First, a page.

Babies can naturally take one long stretch per 24-hour period. At first the long stretch may just be 4 hours, but it will lengthen over the upcoming months to 5-6-7 hours and will eventually become her night sleep. We want to encourage the long stretch to be at night after that last 9-10pm-ish feeding. If she takes it during the day in the form of an epic nap, she will legitimately be up all night making up for calories didn’t receive during the day. (Yes, that means wake a sleeping baby from a nap so that she doesn’t sleep through a daytime feeding.) And if she does her long stretch from 6-10pm, then you haven’t benefited from it. So encourage her little body to take its long stretch after that last evening feed.

Note: If mom really needs some more sleep, see if another caregiver can do the next feeding (probably around 1-3am) so that mom can get a solid stretch herself. If breastfeeding, this can be a bottle of expressed breast milk. As the saying goes, “If mama isn’t happy, ain’t nobody happy.” Knowing how intense as the first few months can be, we need to do what we can to support ourselves. An uninterrupted 6+ hour stretch of sleep can do wonders for a mom coping with baby blues, postpartum depression, or simply trying to regroup after a challenging postpartum time.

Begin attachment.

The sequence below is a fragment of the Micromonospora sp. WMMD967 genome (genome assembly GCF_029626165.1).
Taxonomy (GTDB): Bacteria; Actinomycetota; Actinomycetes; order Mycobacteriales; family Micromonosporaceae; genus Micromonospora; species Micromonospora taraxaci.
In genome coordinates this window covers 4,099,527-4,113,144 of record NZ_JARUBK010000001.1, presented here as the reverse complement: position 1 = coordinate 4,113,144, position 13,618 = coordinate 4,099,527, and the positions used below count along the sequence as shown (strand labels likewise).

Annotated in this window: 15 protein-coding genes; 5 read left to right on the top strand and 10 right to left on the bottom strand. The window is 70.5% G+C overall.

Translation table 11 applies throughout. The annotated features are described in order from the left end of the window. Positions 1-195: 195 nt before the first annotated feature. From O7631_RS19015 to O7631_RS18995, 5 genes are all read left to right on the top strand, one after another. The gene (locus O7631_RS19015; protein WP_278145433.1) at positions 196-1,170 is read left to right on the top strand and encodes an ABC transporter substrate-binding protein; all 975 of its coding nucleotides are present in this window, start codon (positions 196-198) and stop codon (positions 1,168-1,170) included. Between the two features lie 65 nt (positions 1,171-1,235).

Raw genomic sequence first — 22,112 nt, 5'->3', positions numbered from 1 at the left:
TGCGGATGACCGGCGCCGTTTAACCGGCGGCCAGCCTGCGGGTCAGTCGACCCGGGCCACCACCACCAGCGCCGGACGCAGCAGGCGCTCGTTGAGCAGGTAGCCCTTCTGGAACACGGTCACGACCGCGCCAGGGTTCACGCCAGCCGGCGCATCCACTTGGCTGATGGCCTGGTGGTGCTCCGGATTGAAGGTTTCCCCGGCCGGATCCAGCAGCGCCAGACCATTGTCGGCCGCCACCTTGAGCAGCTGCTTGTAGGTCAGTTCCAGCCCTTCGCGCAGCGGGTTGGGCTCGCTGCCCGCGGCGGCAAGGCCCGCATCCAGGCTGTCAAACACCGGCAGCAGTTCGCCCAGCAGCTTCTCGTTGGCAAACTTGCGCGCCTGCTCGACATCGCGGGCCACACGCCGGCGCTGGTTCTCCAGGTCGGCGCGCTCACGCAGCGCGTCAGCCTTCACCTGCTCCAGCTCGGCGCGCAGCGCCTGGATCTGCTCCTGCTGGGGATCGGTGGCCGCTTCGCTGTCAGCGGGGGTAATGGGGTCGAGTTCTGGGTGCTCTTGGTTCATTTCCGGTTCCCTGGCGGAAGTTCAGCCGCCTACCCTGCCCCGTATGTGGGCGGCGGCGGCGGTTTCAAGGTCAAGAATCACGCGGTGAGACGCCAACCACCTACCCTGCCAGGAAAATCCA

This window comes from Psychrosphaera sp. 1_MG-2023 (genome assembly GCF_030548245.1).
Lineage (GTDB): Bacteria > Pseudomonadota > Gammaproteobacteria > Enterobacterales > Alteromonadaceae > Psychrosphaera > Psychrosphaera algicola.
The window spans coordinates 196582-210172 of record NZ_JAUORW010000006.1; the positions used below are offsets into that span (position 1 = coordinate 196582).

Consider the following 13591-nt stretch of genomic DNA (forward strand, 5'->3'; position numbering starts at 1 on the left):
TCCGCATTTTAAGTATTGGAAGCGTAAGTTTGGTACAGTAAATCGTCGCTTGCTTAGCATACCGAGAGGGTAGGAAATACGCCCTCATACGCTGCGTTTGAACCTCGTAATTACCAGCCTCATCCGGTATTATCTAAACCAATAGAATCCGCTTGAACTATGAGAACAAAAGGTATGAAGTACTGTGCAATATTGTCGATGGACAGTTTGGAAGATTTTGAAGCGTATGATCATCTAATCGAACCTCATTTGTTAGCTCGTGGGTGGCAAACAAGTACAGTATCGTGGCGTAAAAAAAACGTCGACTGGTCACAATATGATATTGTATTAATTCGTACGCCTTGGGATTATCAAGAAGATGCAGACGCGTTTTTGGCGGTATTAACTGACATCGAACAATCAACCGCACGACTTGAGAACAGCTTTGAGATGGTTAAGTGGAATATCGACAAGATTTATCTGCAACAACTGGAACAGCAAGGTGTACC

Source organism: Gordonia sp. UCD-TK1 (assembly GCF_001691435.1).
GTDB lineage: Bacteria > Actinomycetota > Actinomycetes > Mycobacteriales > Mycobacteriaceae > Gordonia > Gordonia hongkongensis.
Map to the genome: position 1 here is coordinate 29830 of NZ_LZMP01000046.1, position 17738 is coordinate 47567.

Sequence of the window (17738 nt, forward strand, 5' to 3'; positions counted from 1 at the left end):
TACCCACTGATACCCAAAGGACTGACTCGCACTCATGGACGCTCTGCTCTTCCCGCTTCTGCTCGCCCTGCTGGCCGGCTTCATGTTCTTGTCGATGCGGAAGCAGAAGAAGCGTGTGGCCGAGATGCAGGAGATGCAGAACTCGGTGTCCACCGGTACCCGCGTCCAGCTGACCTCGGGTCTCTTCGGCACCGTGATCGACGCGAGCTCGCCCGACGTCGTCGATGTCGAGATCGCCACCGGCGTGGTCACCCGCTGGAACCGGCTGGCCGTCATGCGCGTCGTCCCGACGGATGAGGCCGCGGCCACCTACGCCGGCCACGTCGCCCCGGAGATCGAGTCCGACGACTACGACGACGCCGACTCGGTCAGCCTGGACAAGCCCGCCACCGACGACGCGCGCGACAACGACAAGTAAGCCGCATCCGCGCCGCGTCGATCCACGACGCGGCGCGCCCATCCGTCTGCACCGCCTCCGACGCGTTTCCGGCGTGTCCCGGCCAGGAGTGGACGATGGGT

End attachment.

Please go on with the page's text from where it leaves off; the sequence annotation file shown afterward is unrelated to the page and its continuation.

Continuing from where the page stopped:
I could go on (and on, and on), but will stop there for now – more infant sleep suggestions to come. In the meantime, wishing everyone a very happy holiday season with your little ones.


Rebekah Thomson is a Gentle Sleep Coach, trained and certified by Kim West (AKA The Sleep Lady), author of Good Night Sleep Tight. She works individually with families struggling with sleep challenges and offers workshops regularly. Rebekah and her husband live in West Tisbury with their three children, who offer her ongoing professional development opportunities. She can be reached at